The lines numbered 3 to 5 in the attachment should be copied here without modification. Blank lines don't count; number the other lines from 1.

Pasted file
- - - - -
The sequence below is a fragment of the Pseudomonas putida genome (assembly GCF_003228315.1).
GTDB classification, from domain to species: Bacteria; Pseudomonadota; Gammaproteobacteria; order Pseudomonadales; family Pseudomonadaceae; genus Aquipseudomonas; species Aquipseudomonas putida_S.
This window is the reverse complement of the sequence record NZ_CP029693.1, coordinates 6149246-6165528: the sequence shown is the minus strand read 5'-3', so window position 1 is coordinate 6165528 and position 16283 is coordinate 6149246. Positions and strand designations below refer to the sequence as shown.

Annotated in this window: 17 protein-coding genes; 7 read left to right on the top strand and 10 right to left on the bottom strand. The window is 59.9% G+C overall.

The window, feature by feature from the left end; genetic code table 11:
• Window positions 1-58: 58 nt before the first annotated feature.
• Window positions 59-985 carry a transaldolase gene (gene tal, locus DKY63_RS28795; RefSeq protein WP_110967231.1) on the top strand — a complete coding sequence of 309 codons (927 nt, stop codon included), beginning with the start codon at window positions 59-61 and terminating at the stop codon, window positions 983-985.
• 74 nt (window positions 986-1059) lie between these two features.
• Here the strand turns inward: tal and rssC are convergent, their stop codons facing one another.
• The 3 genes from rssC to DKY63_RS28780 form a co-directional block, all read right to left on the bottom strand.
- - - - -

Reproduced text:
This window is the reverse complement of the sequence record NZ_CP029693.1, coordinates 6149246-6165528: the sequence shown is the minus strand read 5'-3', so window position 1 is coordinate 6165528 and position 16283 is coordinate 6149246. Positions and strand designations below refer to the sequence as shown.

Annotated in this window: 17 protein-coding genes; 7 read left to right on the top strand and 10 right to left on the bottom strand. The window is 59.9% G+C overall.

The window, feature by feature from the left end; genetic code table 11: